Risk Management Insurance
By Brad Wilson, CPFO - Finance Director, City of Wood Dale, Illinois
There are many facets to risk management—from bending and lifting with your knees to driver training to keeping sprinkler systems clear of obstructions. As a result a wide range of risks must be considered and addressed on a regular and ongoing basis. One topic that is often overlooked, but is vital to risk management, is the insurance requirements for contractors or vendors performing work on municipal projects. Any contractor that performs work for your municipality should meet or exceed the standard insurance requirements you request.
Two questions that often come up are "how much" and "what types of insurance should we require?" We took these questions to our P&C Insurance broker, who recommended developing three buckets of coverage:
- Low risk
- Medium risk
- High risk
Generally speaking, these buckets align with project costs. Previously, when we had only two buckets, we found ourselves having to waive and modify the insurance requirements and restrictions for smaller vendors and/or lower-cost projects. This led to the possibility of inconsistent application of the rules, which we try to avoid at all costs.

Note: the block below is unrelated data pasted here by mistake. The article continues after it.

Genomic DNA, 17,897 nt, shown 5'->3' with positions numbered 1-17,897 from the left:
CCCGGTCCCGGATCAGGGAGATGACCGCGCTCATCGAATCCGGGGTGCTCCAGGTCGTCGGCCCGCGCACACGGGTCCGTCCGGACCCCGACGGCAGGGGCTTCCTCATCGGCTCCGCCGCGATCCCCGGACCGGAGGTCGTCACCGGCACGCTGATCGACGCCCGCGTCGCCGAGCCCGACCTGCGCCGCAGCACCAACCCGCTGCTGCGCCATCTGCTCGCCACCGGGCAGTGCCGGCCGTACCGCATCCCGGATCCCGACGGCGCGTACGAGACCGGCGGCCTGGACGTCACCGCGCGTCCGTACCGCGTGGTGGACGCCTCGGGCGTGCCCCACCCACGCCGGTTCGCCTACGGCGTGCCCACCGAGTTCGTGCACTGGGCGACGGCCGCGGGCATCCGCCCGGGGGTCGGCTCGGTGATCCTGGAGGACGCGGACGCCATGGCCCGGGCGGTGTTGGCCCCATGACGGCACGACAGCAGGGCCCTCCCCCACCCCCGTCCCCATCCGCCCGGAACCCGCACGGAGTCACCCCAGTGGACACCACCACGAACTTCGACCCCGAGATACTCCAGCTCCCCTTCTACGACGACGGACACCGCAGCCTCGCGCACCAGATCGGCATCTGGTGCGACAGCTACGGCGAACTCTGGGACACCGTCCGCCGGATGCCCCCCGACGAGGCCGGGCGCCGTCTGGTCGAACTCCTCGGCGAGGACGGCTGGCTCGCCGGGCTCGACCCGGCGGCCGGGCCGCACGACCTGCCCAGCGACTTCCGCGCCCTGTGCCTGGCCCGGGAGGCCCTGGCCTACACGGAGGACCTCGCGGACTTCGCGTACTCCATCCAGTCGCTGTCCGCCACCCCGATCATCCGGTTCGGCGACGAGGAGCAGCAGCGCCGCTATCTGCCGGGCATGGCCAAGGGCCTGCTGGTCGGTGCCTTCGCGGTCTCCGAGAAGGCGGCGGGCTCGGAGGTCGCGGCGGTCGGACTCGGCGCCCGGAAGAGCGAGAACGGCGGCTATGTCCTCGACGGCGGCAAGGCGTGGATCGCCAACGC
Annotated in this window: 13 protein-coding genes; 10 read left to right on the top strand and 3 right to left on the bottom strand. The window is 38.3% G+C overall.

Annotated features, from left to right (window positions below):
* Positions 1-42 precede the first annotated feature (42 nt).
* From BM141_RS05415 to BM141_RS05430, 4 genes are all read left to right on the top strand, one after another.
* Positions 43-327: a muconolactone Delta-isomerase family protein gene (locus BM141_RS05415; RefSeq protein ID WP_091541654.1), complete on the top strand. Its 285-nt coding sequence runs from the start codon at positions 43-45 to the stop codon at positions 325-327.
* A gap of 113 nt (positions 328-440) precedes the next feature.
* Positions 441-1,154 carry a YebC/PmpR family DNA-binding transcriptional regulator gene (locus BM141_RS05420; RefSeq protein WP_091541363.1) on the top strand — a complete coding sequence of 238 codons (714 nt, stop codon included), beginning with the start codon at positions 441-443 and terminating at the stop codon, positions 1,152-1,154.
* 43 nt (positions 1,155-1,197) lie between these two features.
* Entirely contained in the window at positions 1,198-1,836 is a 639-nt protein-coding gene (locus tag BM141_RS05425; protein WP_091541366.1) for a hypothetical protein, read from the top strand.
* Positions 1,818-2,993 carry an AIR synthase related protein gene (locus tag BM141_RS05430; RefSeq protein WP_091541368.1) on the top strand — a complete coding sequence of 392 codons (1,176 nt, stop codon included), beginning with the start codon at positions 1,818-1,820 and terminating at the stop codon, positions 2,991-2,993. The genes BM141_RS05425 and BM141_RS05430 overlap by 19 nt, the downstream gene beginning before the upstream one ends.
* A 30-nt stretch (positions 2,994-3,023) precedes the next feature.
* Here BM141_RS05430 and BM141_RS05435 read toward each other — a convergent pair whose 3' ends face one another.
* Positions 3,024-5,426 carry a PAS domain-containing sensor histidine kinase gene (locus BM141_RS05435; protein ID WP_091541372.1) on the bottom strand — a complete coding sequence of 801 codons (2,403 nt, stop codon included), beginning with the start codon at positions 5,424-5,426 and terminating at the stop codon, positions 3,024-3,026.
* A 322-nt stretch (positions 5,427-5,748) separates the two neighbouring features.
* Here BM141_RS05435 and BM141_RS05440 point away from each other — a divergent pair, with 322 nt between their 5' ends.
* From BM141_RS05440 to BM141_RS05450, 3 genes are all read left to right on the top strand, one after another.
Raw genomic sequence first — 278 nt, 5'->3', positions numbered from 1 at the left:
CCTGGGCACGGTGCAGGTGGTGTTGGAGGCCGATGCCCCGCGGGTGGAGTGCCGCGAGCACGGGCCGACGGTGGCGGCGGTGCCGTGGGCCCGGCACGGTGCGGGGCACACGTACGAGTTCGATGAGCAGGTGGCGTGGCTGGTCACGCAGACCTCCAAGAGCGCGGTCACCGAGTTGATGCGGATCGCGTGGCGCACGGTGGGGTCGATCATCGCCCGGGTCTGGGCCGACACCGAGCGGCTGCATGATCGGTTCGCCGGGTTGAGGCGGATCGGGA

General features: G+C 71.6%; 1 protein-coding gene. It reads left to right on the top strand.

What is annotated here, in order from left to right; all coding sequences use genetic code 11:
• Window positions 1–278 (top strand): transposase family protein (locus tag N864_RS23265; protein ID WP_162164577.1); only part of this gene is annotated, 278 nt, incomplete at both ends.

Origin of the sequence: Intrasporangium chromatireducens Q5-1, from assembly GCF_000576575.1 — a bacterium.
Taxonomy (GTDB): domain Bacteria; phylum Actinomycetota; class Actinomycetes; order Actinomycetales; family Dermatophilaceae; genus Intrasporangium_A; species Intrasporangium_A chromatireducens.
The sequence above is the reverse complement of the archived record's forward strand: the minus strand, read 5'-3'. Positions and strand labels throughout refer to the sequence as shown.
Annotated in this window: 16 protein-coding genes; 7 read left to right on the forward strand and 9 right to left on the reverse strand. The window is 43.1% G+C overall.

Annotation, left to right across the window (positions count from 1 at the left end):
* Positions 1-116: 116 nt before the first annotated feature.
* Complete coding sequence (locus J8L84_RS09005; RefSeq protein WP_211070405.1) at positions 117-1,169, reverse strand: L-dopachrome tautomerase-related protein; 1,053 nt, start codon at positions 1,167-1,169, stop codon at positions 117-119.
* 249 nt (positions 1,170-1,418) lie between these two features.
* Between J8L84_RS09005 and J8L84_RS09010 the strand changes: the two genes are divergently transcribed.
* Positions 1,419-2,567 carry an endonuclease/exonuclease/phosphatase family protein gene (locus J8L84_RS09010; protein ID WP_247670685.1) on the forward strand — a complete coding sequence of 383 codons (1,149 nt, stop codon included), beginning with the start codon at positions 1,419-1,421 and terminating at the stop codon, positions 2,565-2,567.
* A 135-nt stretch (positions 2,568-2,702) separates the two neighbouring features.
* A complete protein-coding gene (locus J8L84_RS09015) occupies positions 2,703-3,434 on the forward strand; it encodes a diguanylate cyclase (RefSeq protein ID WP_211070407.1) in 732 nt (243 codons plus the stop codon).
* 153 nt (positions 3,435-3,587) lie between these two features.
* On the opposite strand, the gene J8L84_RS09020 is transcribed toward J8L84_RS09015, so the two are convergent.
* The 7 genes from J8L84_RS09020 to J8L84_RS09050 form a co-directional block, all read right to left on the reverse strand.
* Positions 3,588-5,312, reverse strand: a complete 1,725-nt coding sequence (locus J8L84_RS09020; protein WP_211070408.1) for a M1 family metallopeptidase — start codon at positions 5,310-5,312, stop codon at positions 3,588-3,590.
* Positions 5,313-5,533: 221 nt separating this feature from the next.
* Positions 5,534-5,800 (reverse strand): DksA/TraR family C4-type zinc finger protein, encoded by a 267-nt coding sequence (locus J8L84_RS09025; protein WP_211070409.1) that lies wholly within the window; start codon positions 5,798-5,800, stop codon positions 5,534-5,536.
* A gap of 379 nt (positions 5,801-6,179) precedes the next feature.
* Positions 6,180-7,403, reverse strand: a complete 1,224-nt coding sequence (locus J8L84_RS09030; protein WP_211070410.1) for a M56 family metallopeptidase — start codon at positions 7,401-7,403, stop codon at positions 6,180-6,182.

Each bucket has slightly different requirements regarding the amounts and types of coverage. Coverages include, but are not limited to, General Liability, Auto Liability, Workers Compensation, and Professional Liability. The buckets should align with the size of the project in question and the corresponding potential for claims.
In broad terms, each bucket is related to the risk faced by the entity should the project go wrong.
- Low risk – Minimal harm, the entity can continue operations as normal
- Medium risk – Moderate harm resulting in potential interruptions to operations
- High risk – Major harm that leads to a significant impairment of the entity's ability to function properly or threatens the completion of the project
For significant projects that exceed the limits in the predetermined buckets, additional coverage in the form of Builders Risk Insurance should be considered to help mitigate the risk of loss that the contractor's coverage might not otherwise cover. Some contractors may carry a Builders Risk policy; however, the entity should also work with its P&C broker (or directly with its carrier if it does not have a broker) to determine if additional coverage would be appropriate for the project in question.